Cracks in grout joints are wider than hairline fractures. Inspect where grout meets tile edges.

  • Uneven grout joint spacing or widths, signaling shifting tiles.
  • Tenting, hollow sounds, or cracked tiles signal loss of bond.
  • Loose, dummy, or hollow-sounding tiles when tapped.
  • Uneven tile surfaces and lippage issues create trip hazards.
  • Cracking or loss of grout at corners and between planes.
  • Leaking or flooding through cracks in questionable areas.

Additionally, identify factors that contribute to tile movement failures like:

  • Large temperature swings in unconditioned spaces.
  • Prolonged or excessive moisture exposure.
  • High weight/traffic demands.
  • Insufficient control or isolation joints.

Pinpointing areas of damage and the root causes behind them provide critical insight into where to integrate additional movement joints and what level of flexibility is needed for repair materials to withstand the demands. This methodical examination is key to an effective remedy.

Simple Solutions for Smaller Spaces

Recognizing these prevalent issues begs the question of how we can mitigate such risks. Interestingly, simple solutions exist, especially for smaller-scale projects. Properly sealing perimeter spaces allows a slim yet effective area for movement without compromising visual appeal. Using sealants as a protective measure has been shown to reduce cracking risks by up to 50% in rooms under 400 sq ft. For most residential bathrooms or laundry rooms, this straightforward approach helps prevent costly problems down the road.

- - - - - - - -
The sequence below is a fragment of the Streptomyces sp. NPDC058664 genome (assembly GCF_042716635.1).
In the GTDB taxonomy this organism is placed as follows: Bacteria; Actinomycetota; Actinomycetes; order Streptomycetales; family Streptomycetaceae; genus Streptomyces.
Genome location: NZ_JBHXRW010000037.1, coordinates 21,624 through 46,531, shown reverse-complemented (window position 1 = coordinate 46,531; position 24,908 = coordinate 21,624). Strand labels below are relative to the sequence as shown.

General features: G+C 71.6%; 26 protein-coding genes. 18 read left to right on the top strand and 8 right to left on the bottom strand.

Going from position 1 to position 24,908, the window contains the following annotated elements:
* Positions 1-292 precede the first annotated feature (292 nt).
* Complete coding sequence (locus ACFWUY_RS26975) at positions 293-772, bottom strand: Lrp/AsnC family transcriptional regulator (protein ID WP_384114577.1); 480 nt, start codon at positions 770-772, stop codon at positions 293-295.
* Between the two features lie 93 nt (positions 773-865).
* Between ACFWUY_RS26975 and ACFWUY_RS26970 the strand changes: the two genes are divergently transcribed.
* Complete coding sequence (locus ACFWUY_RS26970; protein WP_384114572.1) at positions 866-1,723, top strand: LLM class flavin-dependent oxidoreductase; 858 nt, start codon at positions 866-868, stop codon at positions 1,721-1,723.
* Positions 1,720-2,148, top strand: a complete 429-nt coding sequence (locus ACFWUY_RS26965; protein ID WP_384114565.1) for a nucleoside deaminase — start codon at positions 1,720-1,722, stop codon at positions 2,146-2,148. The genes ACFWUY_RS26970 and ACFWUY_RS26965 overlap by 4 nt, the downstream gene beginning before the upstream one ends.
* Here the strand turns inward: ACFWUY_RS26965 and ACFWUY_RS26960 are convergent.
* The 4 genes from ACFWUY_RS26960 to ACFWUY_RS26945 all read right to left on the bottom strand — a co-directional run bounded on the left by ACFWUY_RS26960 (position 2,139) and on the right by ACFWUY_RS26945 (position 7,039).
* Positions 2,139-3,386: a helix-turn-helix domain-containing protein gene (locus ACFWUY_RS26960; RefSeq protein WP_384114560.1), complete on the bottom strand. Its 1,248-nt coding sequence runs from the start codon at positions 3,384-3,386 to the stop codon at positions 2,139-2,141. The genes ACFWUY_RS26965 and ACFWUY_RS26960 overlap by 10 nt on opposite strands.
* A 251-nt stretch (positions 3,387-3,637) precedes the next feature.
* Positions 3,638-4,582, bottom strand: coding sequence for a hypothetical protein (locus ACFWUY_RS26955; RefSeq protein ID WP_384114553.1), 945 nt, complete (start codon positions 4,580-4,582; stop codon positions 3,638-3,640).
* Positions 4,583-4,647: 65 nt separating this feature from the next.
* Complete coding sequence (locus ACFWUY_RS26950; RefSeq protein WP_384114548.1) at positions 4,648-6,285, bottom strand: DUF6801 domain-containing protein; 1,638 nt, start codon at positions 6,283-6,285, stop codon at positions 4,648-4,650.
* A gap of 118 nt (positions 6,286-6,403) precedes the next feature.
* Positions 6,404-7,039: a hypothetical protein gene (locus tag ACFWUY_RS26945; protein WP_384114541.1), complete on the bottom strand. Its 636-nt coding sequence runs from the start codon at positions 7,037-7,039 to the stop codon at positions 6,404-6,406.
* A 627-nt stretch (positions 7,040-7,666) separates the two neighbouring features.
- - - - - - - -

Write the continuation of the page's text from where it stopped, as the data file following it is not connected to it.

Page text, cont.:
When selecting an appropriate sealant, the composition and solvent type are key considerations. Solvent-based sealants typically offer stronger adhesive power but also emit VOCs as they cure. Water-based formulas have a lower odor and are more eco-friendly but sacrifice some bonding capability. 100% silicone solvent-free sealants like Latasil present an optimal balance – all the durability, mold resistance, and compatibility with minimal VOC off-gassing. Designed specifically for tile and stone applications, Latasil delivers powerful adhesive properties, durable flexibility, and waterproof protection. This solvent-free sealant is resistant to mold and mildew growth while providing maximum stain protection.

No matter what kind of sealant you use, applying it correctly is extremely important. Thoroughly clean all the joint areas first. Then follow the product’s instructions to put on any primer coats needed. Use a closed-cell backer rod for any joints deeper than 1/4 inch. Tool the sealant nicely within the stated working time. Let it fully cure before letting people walk on it or get it wet. Following the best practices for choosing sealants and applying them makes getting durable, flexible joints much easier. Taking the right steps for the product and application helps ensure top-quality movement joints that will last.